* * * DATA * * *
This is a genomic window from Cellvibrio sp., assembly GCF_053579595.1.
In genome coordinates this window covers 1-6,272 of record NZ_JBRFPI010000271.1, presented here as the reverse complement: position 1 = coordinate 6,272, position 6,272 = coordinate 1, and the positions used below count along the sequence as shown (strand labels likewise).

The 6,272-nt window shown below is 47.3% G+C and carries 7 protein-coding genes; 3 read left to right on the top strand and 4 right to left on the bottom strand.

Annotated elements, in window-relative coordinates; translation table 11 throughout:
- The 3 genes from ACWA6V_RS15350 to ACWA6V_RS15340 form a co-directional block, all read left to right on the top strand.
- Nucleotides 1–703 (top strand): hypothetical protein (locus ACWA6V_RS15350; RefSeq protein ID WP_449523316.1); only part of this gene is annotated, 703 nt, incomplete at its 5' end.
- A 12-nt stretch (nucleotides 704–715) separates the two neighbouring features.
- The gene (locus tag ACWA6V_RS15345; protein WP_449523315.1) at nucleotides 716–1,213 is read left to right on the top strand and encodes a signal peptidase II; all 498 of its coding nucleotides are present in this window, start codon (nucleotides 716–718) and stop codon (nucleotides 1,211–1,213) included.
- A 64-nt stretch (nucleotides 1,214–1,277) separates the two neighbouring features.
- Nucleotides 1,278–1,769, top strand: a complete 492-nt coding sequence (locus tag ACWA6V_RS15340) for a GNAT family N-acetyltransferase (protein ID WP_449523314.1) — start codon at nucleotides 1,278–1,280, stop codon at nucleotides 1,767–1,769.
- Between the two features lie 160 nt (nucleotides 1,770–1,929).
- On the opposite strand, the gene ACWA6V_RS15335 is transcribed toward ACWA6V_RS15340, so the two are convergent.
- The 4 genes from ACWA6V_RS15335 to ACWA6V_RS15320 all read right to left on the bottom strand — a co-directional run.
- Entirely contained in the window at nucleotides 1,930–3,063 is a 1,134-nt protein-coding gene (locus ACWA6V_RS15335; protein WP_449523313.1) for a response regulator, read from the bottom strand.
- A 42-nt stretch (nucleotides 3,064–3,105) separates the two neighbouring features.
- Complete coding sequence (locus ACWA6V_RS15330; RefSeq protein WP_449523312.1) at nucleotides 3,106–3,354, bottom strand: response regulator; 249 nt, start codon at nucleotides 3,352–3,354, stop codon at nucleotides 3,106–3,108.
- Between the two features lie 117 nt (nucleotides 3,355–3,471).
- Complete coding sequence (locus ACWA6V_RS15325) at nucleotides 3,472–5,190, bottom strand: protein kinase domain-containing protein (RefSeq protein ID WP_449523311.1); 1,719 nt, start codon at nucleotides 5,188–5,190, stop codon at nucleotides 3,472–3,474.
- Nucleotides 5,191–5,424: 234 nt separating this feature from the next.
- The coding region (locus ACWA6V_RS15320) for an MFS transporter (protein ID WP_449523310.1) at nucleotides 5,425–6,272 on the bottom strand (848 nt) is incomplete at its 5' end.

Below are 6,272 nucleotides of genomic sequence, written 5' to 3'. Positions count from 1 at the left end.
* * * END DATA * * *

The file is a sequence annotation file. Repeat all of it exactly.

This is a genomic window from Cellvibrio sp., assembly GCF_053579595.1.
In genome coordinates this window covers 1-6,272 of record NZ_JBRFPI010000271.1, presented here as the reverse complement: position 1 = coordinate 6,272, position 6,272 = coordinate 1, and the positions used below count along the sequence as shown (strand labels likewise).

The 6,272-nt window shown below is 47.3% G+C and carries 7 protein-coding genes; 3 read left to right on the top strand and 4 right to left on the bottom strand.

Annotated elements, in window-relative coordinates; translation table 11 throughout:
- The 3 genes from ACWA6V_RS15350 to ACWA6V_RS15340 form a co-directional block, all read left to right on the top strand.
- Nucleotides 1–703 (top strand): hypothetical protein (locus ACWA6V_RS15350; RefSeq protein ID WP_449523316.1); only part of this gene is annotated, 703 nt, incomplete at its 5' end.
- A 12-nt stretch (nucleotides 704–715) separates the two neighbouring features.
- The gene (locus tag ACWA6V_RS15345; protein WP_449523315.1) at nucleotides 716–1,213 is read left to right on the top strand and encodes a signal peptidase II; all 498 of its coding nucleotides are present in this window, start codon (nucleotides 716–718) and stop codon (nucleotides 1,211–1,213) included.
- A 64-nt stretch (nucleotides 1,214–1,277) separates the two neighbouring features.
- Nucleotides 1,278–1,769, top strand: a complete 492-nt coding sequence (locus tag ACWA6V_RS15340) for a GNAT family N-acetyltransferase (protein ID WP_449523314.1) — start codon at nucleotides 1,278–1,280, stop codon at nucleotides 1,767–1,769.
- Between the two features lie 160 nt (nucleotides 1,770–1,929).
- On the opposite strand, the gene ACWA6V_RS15335 is transcribed toward ACWA6V_RS15340, so the two are convergent.
- The 4 genes from ACWA6V_RS15335 to ACWA6V_RS15320 all read right to left on the bottom strand — a co-directional run.
- Entirely contained in the window at nucleotides 1,930–3,063 is a 1,134-nt protein-coding gene (locus ACWA6V_RS15335; protein WP_449523313.1) for a response regulator, read from the bottom strand.
- A 42-nt stretch (nucleotides 3,064–3,105) separates the two neighbouring features.
- Complete coding sequence (locus ACWA6V_RS15330; RefSeq protein WP_449523312.1) at nucleotides 3,106–3,354, bottom strand: response regulator; 249 nt, start codon at nucleotides 3,352–3,354, stop codon at nucleotides 3,106–3,108.
- Between the two features lie 117 nt (nucleotides 3,355–3,471).
- Complete coding sequence (locus ACWA6V_RS15325) at nucleotides 3,472–5,190, bottom strand: protein kinase domain-containing protein (RefSeq protein ID WP_449523311.1); 1,719 nt, start codon at nucleotides 5,188–5,190, stop codon at nucleotides 3,472–3,474.
- Nucleotides 5,191–5,424: 234 nt separating this feature from the next.
- The coding region (locus ACWA6V_RS15320) for an MFS transporter (protein ID WP_449523310.1) at nucleotides 5,425–6,272 on the bottom strand (848 nt) is incomplete at its 5' end.

Below are 6,272 nucleotides of genomic sequence, written 5' to 3'. Positions count from 1 at the left end.